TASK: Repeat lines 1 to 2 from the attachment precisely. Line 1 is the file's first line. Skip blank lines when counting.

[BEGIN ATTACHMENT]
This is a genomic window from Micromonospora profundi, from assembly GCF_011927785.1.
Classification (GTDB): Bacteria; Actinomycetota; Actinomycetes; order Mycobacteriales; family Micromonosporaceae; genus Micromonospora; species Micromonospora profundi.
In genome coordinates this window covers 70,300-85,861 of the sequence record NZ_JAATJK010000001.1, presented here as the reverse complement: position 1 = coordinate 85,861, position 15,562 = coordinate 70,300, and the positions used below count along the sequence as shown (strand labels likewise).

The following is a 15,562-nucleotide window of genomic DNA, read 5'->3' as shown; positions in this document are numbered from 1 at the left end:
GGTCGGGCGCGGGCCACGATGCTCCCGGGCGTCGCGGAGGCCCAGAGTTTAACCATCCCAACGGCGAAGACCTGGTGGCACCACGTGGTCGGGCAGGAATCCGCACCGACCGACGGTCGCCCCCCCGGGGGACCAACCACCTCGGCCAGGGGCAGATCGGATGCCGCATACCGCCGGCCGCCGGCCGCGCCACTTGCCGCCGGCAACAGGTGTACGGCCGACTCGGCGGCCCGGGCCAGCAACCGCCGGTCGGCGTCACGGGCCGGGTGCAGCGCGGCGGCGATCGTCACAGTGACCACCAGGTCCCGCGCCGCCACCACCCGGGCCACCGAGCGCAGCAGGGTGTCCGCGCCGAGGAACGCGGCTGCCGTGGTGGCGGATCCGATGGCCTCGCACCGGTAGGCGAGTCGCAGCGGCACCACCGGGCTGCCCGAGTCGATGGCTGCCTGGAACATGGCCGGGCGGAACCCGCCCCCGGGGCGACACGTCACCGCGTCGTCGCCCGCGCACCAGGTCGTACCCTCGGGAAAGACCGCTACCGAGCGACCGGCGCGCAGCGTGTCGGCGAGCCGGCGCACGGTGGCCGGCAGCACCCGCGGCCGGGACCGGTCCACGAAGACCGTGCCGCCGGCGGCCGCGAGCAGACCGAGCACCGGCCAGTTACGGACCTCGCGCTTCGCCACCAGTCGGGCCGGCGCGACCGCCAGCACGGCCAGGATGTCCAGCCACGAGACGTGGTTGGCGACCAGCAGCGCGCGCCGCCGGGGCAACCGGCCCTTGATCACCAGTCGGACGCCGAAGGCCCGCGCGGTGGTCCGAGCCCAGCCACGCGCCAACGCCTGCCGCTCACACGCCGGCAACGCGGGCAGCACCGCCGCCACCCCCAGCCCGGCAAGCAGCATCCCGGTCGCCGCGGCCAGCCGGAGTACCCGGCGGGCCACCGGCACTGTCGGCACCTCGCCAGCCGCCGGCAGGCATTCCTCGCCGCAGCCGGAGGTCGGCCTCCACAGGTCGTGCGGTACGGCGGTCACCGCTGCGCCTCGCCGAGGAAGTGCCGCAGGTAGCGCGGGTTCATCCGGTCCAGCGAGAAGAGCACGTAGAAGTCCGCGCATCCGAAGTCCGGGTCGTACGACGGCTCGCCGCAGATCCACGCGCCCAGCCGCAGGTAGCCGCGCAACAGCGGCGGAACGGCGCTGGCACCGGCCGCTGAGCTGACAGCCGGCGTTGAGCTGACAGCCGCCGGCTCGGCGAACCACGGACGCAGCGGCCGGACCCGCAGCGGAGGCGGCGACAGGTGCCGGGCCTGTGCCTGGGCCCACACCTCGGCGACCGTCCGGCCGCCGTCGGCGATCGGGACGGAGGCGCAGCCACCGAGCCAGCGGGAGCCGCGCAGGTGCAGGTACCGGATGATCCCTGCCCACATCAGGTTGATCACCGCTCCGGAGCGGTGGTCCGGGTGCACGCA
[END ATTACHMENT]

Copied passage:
This is a genomic window from Micromonospora profundi, from assembly GCF_011927785.1.
Classification (GTDB): Bacteria; Actinomycetota; Actinomycetes; order Mycobacteriales; family Micromonosporaceae; genus Micromonospora; species Micromonospora profundi.